The Social Security Administration (SSA) has announced a new proposal that would require individuals applying for Social Security disability (SSDI) benefits to provide the government with all relevant medical information, even if it indicates that they are able to work. The proposal stems from an ongoing disagreement among the legal community as to whether SSDI attorneys are required to submit all medical information to Social Security judges during the appeals process, or just information that would help their client win Social Security disability benefits. If you are struggling with a disability that prevents you from working, and you think you may be eligible for disability benefits, contact our experienced SSDI lawyers at Rechtman & Spevak for legal help. With our attorneys on your side, you can protect your legal rights and pursue the SSDI benefits you deserve.
Understanding Social Security Disability
The Social Security disability application process is complex, and when an individual’s claim is denied by the SSA, the subsequent appeals process, which involves a hearing before a Social Security judge, can be even more so. These judges are responsible for “developing the record,” which means they must collect all relevant medical evidence necessary to decide the case and examine these records before making a decision. Social Security judges are permitted to seek more information in an SSDI case, but they rarely do, because it would be difficult for them to determine which doctors or hospitals to subpoena for additional medical files. And so, some medical information is left out.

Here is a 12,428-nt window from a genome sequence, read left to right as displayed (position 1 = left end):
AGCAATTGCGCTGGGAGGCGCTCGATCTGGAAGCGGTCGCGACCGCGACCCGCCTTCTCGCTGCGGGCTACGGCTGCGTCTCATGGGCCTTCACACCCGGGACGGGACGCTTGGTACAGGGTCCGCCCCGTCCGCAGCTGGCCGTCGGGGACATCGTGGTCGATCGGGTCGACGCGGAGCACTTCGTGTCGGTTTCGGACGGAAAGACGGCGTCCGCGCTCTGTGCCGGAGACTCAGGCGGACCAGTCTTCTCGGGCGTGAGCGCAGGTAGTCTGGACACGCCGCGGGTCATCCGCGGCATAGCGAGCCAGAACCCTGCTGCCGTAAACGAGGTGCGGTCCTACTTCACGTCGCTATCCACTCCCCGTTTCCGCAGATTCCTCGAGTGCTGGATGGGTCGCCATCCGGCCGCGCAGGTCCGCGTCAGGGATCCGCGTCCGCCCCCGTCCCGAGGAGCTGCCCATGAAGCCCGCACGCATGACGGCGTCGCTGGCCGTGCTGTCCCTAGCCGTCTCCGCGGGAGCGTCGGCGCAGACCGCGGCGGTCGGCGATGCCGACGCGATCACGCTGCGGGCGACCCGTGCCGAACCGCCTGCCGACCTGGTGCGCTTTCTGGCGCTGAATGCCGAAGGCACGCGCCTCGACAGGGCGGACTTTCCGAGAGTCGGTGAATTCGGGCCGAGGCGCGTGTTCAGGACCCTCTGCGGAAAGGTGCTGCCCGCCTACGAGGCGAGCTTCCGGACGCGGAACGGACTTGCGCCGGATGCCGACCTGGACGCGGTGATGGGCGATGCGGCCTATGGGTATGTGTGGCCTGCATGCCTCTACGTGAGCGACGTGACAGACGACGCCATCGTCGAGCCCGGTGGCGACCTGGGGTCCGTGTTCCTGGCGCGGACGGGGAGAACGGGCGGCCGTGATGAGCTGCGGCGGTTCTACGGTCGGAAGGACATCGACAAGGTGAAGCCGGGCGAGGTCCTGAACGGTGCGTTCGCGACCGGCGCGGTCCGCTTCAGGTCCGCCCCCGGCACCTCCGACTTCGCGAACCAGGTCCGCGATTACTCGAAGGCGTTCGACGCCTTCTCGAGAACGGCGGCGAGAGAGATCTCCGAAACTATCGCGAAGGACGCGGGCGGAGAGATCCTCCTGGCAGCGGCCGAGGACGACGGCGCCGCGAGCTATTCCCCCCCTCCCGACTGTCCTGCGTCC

“There have been allegations that when some representatives submit evidence to us, they deliberately withhold evidence they deem unfavorable to the claimant,” the SSA wrote in its new disability insurance proposal. “We also know, based on our program experience, that we do not always receive complete evidence.” Although federal law suggests that all relevant information must be submitted in an SSDI case, the SSA backtracked on this requirement several years ago under pressure from the trade group that represents the disability law community. Some SSDI attorneys have said that their ethical obligation is to help their client win the Social Security disability case.
Contact Our Experienced SSDI Attorneys Today
In response to this issue, the SSA is moving to tighten SSDI application rules, requiring claimants to submit “all evidence known to you that relates to whether or not you are blind or disabled,” the SSA explains. “This would include evidence that may be either favorable or unfavorable to your claim,” and the proposed changes could take place in the coming months. If you have applied for SSDI benefits from the SSA and your claim has been denied, or if you are unsure how to begin the SSDI application process, contact our Social Security disability attorneys at Rechtman & Spevak today. Our lawyers have years of experience helping disabled individuals seek SSDI benefits in Georgia, and can help you navigate the sometimes confusing process of pursuing disability benefits today.